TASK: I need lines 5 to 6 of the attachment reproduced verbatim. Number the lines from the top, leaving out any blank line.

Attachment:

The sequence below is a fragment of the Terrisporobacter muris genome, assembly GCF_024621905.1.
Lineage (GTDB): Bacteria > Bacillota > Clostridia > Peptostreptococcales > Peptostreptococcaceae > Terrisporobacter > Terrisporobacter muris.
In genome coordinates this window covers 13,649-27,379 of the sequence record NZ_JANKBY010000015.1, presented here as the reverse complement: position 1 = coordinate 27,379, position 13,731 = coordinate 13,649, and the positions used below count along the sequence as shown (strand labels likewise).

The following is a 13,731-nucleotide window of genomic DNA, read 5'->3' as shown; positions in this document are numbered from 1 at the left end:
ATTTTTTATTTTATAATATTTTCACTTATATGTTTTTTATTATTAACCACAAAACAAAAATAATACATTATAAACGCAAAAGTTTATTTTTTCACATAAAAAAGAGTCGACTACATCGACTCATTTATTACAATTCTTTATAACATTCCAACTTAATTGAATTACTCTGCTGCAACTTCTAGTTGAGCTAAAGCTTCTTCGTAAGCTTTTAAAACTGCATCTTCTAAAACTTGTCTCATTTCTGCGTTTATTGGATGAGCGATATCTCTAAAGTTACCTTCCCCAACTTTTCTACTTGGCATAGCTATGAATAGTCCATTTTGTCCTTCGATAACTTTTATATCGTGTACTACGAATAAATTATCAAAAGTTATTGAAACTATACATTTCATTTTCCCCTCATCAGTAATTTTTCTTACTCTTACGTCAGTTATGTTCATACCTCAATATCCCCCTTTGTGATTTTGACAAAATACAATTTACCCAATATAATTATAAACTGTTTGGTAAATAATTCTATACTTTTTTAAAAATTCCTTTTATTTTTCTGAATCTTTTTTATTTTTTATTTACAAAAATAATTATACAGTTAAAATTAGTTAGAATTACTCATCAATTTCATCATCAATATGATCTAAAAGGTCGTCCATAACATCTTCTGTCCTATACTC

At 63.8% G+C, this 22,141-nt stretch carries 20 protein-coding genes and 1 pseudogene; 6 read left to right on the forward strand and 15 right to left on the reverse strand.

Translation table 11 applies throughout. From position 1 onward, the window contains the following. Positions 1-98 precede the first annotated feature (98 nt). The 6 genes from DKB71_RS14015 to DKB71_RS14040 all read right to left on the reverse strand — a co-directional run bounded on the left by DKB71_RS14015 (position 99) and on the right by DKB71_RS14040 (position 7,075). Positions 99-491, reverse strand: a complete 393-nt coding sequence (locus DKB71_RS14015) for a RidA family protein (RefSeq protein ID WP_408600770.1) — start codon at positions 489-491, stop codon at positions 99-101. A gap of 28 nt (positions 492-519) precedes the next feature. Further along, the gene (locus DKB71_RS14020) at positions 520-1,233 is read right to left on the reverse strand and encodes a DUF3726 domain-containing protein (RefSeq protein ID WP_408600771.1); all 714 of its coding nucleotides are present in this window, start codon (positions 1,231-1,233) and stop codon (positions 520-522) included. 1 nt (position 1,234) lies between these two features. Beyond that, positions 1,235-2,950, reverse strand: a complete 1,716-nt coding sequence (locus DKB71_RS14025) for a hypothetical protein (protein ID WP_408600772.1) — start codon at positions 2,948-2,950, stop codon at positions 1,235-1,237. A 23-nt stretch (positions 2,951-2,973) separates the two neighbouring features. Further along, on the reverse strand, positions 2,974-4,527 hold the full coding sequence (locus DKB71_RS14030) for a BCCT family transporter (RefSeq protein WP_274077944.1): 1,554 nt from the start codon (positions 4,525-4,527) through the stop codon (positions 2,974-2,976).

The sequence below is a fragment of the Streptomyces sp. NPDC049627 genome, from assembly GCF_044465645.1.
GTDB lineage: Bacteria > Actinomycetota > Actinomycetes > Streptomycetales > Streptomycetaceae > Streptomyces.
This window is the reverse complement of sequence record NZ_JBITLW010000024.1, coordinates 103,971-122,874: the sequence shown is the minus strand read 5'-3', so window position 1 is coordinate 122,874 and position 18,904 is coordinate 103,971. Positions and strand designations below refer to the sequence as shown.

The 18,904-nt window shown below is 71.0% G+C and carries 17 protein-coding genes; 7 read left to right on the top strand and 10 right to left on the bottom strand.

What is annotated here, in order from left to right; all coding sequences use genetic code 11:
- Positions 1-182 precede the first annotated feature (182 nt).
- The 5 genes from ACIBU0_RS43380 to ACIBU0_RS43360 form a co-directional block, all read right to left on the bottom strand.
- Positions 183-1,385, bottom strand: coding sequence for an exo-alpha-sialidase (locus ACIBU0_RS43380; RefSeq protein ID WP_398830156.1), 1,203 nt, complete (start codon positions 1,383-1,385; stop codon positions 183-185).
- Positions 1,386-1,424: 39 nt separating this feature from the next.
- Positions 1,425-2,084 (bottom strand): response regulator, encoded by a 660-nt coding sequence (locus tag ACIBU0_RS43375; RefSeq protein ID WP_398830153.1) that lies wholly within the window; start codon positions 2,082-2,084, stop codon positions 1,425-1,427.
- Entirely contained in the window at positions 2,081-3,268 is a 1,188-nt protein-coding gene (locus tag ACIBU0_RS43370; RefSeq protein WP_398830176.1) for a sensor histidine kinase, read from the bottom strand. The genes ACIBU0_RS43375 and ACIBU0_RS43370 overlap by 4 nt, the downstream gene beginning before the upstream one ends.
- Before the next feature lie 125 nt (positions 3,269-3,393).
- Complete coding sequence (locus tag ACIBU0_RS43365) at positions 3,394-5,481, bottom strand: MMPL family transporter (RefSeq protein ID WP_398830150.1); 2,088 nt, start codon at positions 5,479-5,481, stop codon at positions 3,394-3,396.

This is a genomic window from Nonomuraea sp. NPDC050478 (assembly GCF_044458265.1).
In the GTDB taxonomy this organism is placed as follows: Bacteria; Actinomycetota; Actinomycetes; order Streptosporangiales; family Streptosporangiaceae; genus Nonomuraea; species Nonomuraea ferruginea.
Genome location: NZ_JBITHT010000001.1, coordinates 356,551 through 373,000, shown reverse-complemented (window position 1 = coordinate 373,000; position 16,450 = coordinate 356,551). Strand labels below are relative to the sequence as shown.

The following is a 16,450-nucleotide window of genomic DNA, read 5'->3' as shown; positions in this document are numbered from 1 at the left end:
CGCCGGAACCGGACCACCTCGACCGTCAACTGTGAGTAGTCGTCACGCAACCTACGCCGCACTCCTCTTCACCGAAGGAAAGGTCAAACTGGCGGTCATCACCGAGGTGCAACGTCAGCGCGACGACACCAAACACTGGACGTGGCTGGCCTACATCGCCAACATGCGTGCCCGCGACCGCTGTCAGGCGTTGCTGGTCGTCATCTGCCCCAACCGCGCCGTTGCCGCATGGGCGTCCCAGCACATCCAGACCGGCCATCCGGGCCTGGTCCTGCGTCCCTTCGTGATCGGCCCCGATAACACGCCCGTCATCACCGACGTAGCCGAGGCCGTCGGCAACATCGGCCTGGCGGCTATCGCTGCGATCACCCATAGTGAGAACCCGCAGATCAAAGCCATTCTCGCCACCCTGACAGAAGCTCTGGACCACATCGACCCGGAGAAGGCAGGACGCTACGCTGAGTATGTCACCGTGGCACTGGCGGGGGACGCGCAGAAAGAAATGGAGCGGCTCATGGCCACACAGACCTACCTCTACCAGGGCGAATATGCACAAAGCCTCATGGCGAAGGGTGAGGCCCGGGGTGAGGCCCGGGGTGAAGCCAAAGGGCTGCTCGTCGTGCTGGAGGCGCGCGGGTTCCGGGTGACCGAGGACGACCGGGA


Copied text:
ATTTTTTATTTTATAATATTTTCACTTATATGTTTTTTATTATTAACCACAAAACAAAAATAATACATTATAAACGCAAAAGTTTATTTTTTCACATAAAAAAGAGTCGACTACATCGACTCATTTATTACAATTCTTTATAACATTCCAACTTAATTGAATTACTCTGCTGCAACTTCTAGTTGAGCTAAAGCTTCTTCGTAAGCTTTTAAAACTGCATCTTCTAAAACTTGTCTCATTTCTGCGTTTATTGGATGAGCGATATCTCTAAAGTTACCTTCCCCAACTTTTCTACTTGGCATAGCTATGAATAGTCCATTTTGTCCTTCGATAACTTTTATATCGTGTACTACGAATAAATTATCAAAAGTTATTGAAACTATACATTTCATTTTCCCCTCATCAGTAATTTTTCTTACTCTTACGTCAGTTATGTTCATACCTCAATATCCCCCTTTGTGATTTTGACAAAATACAATTTACCCAATATAATTATAAACTGTTTGGTAAATAATTCTATACTTTTTTAAAAATTCCTTTTATTTTTCTGAATCTTTTTTATTTTTTATTTACAAAAATAATTATACAGTTAAAATTAGTTAGAATTACTCATCAATTTCATCATCAATATGATCTAAAAGGTCGTCCATAACATCTTCTGTCCTATACTC

At 63.8% G+C, this 22,141-nt stretch carries 20 protein-coding genes and 1 pseudogene; 6 read left to right on the forward strand and 15 right to left on the reverse strand.